Set the right rent

As a landlord, you want to make a decent income from your rental property. Set the rent too high, however, and you may chase away prospective tenants. According to Zoopla, the average rental price in the UK in 2019 was £886pcm, an annual increase of 2.6%, showing that the private rental sector is growing. But what does that mean if you're becoming a landlord? Speak to local letting agents to get an idea of how much the local market value for a rental property is in your area - there are also a number of resources online. Tenants have the right to challenge the landlord if they feel the rent is too high. It is also a legal obligation of the landlord to be able to provide a record of all payments and receipts for rent paid during the tenancy.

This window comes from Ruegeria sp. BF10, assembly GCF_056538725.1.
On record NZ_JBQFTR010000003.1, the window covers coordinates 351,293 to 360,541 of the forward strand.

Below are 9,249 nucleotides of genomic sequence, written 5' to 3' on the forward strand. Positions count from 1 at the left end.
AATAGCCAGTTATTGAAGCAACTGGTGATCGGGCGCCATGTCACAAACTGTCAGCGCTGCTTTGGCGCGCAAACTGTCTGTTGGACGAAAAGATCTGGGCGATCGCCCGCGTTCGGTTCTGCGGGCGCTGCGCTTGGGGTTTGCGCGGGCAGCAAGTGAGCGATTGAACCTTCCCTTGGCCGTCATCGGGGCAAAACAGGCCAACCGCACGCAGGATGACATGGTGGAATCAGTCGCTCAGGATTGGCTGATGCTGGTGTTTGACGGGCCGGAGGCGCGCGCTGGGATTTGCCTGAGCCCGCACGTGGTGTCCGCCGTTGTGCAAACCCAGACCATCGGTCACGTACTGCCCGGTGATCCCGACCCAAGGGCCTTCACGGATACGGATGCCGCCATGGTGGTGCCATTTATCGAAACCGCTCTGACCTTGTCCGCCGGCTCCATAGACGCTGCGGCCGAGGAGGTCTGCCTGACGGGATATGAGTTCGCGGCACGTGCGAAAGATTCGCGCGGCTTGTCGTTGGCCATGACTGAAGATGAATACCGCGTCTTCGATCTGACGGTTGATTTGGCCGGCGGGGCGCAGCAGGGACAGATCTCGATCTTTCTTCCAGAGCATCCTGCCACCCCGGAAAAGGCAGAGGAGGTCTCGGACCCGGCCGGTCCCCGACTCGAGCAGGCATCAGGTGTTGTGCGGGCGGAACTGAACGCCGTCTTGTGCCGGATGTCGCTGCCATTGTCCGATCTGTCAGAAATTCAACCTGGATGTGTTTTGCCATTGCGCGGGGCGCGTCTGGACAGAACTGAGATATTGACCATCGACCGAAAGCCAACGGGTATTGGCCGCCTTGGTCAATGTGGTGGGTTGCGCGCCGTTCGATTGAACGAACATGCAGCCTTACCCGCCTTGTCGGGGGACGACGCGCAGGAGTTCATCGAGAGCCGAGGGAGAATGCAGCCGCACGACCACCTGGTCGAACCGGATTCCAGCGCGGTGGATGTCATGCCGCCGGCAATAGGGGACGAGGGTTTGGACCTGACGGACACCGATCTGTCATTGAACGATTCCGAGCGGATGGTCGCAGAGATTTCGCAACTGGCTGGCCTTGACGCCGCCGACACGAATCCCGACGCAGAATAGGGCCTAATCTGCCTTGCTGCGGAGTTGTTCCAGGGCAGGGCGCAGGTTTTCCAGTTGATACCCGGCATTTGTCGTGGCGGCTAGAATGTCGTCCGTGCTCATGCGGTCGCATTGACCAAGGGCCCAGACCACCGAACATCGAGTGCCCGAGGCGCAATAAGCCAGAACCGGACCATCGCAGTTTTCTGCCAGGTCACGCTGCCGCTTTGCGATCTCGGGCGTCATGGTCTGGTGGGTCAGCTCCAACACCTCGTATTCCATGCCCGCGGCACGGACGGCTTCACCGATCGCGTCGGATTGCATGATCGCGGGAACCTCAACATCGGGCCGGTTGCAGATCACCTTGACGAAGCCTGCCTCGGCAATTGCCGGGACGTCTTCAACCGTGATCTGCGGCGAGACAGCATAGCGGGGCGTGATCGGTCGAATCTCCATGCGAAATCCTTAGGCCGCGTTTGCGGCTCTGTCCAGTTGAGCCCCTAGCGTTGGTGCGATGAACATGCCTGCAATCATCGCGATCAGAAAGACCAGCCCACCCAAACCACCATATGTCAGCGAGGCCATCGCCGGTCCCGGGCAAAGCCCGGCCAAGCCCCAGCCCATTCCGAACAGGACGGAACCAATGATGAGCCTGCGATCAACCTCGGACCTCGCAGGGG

Keep the tenant’s deposit safe

Since 6 April 2007 in England and 7 March 2011 in Scotland it has been a legal requirement to protect your tenants’ deposit by placing it in a tenancy deposit protection scheme, such as mydeposits. There are a number of Government-backed schemes available, but they all guarantee that your tenants will get their deposit back if they meet the terms of your tenancy agreement, don’t cause any damage to the property, and pay their rent and bills. As the landlord, you must put your tenants’ deposit in the scheme within 30 days of getting it.

 

Consider a letting agent